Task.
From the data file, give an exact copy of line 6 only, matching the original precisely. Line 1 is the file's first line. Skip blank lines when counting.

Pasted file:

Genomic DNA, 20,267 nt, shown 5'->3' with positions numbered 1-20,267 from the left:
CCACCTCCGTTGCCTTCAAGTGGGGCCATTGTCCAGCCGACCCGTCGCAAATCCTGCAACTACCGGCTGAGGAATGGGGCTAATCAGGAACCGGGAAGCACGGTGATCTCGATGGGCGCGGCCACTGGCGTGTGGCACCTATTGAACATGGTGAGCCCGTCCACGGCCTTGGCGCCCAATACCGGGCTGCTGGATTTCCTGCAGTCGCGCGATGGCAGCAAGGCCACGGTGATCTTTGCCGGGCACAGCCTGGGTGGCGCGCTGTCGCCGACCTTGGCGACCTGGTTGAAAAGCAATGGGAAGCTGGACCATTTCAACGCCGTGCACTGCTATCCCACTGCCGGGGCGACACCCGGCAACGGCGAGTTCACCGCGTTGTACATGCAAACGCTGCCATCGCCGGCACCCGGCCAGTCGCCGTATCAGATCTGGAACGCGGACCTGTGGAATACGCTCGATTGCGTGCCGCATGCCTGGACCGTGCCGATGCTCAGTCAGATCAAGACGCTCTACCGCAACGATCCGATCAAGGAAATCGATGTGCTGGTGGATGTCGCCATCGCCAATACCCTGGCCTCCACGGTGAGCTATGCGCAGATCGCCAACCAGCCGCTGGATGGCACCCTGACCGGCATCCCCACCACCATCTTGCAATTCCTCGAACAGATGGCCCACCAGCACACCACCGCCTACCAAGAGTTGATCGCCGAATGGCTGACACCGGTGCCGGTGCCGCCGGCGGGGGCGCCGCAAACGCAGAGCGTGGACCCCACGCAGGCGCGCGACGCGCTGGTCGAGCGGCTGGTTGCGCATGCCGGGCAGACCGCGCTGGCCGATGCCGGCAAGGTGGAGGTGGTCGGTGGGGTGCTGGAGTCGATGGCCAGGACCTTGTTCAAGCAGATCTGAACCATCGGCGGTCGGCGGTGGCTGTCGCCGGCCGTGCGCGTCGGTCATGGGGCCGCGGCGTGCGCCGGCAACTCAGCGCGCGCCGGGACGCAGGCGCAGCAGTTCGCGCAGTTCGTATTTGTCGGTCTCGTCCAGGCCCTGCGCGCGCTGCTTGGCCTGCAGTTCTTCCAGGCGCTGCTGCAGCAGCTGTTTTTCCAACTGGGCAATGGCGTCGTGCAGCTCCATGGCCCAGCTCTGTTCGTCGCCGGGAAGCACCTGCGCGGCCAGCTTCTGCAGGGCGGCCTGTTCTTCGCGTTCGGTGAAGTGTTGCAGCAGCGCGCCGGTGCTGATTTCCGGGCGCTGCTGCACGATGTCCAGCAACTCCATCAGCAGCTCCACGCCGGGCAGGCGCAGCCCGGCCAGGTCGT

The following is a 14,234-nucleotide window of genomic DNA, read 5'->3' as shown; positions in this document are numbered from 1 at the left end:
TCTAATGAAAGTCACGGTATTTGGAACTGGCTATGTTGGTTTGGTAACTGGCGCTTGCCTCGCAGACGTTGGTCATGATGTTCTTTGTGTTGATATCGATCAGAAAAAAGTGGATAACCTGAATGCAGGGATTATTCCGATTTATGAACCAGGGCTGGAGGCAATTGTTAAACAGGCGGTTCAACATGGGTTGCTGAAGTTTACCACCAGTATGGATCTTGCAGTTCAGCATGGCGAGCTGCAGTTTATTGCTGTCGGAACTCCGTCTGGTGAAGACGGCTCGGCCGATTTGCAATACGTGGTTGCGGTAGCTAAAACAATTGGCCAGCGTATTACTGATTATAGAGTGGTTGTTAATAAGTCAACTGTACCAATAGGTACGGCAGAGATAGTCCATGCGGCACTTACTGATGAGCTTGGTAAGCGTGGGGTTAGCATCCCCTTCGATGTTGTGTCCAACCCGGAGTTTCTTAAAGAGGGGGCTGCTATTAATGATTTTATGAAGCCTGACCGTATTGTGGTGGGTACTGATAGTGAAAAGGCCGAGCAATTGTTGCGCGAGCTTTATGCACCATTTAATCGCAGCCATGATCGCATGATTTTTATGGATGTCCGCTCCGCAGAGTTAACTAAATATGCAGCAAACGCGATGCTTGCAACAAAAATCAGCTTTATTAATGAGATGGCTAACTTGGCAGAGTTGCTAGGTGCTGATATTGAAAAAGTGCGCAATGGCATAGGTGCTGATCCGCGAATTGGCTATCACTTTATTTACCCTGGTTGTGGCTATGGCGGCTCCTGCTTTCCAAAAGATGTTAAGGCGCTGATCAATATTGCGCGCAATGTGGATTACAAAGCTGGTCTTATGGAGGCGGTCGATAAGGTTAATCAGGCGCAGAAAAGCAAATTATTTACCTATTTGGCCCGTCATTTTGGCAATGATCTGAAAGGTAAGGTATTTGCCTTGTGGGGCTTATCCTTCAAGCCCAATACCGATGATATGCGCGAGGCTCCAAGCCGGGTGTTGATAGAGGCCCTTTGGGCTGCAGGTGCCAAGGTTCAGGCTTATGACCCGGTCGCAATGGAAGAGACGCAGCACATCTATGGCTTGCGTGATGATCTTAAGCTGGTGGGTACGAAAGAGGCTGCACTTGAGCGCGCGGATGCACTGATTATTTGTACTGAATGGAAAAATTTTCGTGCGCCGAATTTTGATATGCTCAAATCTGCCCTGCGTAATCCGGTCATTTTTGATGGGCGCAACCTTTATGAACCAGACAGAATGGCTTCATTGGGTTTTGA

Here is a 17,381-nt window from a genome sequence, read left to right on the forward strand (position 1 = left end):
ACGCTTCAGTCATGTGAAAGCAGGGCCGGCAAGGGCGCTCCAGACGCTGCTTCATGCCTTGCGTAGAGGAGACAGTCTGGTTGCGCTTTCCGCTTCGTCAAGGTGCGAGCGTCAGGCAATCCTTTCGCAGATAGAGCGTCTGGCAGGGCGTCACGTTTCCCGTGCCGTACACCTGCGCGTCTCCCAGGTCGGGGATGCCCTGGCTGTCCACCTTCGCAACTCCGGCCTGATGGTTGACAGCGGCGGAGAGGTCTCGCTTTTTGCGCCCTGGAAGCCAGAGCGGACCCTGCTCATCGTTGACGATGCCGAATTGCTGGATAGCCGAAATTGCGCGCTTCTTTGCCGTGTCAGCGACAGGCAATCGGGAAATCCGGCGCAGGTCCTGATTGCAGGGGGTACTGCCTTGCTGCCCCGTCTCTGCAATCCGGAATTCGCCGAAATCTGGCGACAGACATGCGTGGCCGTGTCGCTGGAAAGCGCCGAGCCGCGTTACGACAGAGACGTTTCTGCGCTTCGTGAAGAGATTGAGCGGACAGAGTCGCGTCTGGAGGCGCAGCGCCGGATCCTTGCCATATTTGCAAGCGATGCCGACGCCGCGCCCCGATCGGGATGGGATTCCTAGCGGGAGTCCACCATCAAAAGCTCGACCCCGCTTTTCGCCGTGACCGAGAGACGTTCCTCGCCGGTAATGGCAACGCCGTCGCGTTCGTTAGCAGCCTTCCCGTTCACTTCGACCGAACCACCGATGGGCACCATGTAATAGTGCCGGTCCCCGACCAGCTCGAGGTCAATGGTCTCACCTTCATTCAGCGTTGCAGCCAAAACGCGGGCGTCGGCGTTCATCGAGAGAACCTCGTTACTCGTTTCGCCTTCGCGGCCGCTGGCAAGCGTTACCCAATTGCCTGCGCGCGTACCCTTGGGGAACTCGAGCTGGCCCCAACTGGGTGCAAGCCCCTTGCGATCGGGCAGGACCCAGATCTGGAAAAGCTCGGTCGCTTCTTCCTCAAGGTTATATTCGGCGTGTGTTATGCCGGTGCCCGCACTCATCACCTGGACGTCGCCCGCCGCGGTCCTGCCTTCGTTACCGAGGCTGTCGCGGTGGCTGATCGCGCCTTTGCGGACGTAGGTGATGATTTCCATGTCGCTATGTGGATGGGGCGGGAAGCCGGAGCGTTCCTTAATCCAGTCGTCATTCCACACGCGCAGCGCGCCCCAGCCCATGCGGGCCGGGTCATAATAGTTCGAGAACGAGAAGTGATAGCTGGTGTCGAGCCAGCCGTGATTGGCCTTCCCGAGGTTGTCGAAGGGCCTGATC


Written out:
ACGCTTCAGTCATGTGAAAGCAGGGCCGGCAAGGGCGCTCCAGACGCTGCTTCATGCCTTGCGTAGAGGAGACAGTCTGGTTGCGCTTTCCGCTTCGTCAAGGTGCGAGCGTCAGGCAATCCTTTCGCAGATAGAGCGTCTGGCAGGGCGTCACGTTTCCCGTGCCGTACACCTGCGCGTCTCCCAGGTCGGGGATGCCCTGGCTGTCCACCTTCGCAACTCCGGCCTGATGGTTGACAGCGGCGGAGAGGTCTCGCTTTTTGCGCCCTGGAAGCCAGAGCGGACCCTGCTCATCGTTGACGATGCCGAATTGCTGGATAGCCGAAATTGCGCGCTTCTTTGCCGTGTCAGCGACAGGCAATCGGGAAATCCGGCGCAGGTCCTGATTGCAGGGGGTACTGCCTTGCTGCCCCGTCTCTGCAATCCGGAATTCGCCGAAATCTGGCGACAGACATGCGTGGCCGTGTCGCTGGAAAGCGCCGAGCCGCGTTACGACAGAGACGTTTCTGCGCTTCGTGAAGAGATTGAGCGGACAGAGTCGCGTCTGGAGGCGCAGCGCCGGATCCTTGCCATATTTGCAAGCGATGCCGACGCCGCGCCCCGATCGGGATGGGATTCCTAGCGGGAGTCCACCATCAAAAGCTCGACCCCGCTTTTCGCCGTGACCGAGAGACGTTCCTCGCCGGTAATGGCAACGCCGTCGCGTTCGTTAGCAGCCTTCCCGTTCACTTCGACCGAACCACCGATGGGCACCATGTAATAGTGCCGGTCCCCGACCAGCTCGAGGTCAATGGTCTCACCTTCATTCAGCGTTGCAGCCAAAACGCGGGCGTCGGCGTTCATCGAGAGAACCTCGTTACTCGTTTCGCCTTCGCGGCCGCTGGCAAGCGTTACCCAATTGCCTGCGCGCGTACCCTTGGGGAACTCGAGCTGGCCCCAACTGGGTGCAAGCCCCTTGCGATCGGGCAGGACCCAGATCTGGAAAAGCTCGGTCGCTTCTTCCTCAAGGTTATATTCGGCGTGTGTTATGCCGGTGCCCGCACTCATCACCTGGACGTCGCCCGCCGCGGTCCTGCCTTCGTTACCGAGGCTGTCGCGGTGGCTGATCGCGCCTTTGCGGACGTAGGTGATGATTTCCATGTCGCTATGTGGATGGGGCGGGAAGCCGGAGCGTTCCTTAATCCAGTCGTCATTCCACACGCGCAGCGCGCCCCAGCCCATGCGGGCCGGGTCATAATAGTTCGAGAACGAGAAGTGATAGCTGGTGTCGAGCCAGCCGTGATTGGCCTTCCCGAGGTTGTCGAAGGGCCTGATC